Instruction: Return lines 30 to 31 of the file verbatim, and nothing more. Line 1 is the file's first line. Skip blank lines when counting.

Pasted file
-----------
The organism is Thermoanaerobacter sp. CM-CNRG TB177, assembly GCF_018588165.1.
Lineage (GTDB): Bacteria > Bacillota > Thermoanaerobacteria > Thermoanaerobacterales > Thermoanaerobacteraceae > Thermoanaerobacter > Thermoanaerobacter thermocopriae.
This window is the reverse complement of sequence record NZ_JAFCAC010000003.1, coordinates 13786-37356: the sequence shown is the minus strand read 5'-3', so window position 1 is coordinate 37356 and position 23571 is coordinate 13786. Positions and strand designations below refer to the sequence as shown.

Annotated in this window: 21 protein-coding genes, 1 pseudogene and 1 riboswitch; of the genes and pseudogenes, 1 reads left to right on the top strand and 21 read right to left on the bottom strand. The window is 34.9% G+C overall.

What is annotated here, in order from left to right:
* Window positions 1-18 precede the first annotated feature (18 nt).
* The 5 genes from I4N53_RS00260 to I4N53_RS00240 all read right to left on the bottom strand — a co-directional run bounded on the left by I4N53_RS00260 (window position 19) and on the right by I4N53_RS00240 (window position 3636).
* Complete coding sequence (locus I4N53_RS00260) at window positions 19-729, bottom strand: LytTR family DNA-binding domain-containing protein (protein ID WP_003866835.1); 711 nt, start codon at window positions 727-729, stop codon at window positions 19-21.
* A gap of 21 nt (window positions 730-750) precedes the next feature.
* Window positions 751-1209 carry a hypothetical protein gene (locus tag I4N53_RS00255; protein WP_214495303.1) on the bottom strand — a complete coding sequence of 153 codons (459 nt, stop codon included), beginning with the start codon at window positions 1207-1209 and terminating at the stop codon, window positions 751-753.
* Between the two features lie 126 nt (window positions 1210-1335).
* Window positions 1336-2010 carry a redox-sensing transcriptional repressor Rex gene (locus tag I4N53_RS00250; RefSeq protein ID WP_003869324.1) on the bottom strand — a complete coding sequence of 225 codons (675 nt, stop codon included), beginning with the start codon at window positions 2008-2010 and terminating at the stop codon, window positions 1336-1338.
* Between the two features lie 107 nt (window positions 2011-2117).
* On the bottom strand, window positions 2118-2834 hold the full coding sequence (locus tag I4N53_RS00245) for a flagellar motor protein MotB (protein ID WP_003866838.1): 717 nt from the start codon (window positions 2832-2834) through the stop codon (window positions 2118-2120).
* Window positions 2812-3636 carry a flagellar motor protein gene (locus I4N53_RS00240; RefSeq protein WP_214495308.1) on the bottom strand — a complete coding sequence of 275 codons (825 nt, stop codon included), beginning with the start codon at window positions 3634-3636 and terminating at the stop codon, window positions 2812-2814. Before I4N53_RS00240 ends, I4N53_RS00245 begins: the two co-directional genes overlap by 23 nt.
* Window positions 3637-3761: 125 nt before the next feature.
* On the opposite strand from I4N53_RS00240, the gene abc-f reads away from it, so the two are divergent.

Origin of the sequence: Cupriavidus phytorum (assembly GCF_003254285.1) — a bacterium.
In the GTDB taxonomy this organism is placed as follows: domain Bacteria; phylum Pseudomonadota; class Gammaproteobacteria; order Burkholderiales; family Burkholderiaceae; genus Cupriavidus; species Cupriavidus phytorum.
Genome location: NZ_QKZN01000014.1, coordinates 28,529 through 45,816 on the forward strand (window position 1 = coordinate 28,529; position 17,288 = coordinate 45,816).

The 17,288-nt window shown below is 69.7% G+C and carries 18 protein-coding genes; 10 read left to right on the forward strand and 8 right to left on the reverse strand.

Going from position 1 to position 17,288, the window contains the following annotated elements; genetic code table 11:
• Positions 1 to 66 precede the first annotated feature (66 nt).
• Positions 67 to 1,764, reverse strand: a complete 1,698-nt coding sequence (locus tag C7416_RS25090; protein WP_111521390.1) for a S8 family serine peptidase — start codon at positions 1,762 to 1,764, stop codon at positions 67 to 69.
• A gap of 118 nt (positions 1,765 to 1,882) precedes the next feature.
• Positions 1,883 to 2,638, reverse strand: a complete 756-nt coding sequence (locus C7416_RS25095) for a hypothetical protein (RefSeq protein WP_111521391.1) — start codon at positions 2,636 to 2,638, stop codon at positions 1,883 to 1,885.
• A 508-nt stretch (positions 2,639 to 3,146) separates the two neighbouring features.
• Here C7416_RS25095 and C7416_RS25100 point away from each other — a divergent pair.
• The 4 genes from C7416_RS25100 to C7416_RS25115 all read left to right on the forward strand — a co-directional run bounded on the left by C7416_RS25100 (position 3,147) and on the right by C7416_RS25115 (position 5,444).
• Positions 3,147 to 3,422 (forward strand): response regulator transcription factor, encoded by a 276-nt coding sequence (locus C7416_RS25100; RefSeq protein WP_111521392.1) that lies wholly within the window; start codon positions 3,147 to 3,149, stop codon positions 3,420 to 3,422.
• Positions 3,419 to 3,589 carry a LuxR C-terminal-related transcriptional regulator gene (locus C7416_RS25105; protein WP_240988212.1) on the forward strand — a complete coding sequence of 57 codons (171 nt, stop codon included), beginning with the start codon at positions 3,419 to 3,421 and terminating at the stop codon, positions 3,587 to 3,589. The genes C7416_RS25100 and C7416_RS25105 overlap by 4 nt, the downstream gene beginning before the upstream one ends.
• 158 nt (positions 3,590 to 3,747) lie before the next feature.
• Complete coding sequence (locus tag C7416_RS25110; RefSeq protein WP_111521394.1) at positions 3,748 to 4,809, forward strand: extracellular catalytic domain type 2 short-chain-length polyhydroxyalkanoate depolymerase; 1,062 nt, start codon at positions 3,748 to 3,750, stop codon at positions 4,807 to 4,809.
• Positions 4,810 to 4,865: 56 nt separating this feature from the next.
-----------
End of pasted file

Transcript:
• Positions 3,147 to 3,422 (forward strand): response regulator transcription factor, encoded by a 276-nt coding sequence (locus C7416_RS25100; RefSeq protein WP_111521392.1) that lies wholly within the window; start codon positions 3,147 to 3,149, stop codon positions 3,420 to 3,422.
• Positions 3,419 to 3,589 carry a LuxR C-terminal-related transcriptional regulator gene (locus C7416_RS25105; protein WP_240988212.1) on the forward strand — a complete coding sequence of 57 codons (171 nt, stop codon included), beginning with the start codon at positions 3,419 to 3,421 and terminating at the stop codon, positions 3,587 to 3,589. The genes C7416_RS25100 and C7416_RS25105 overlap by 4 nt, the downstream gene beginning before the upstream one ends.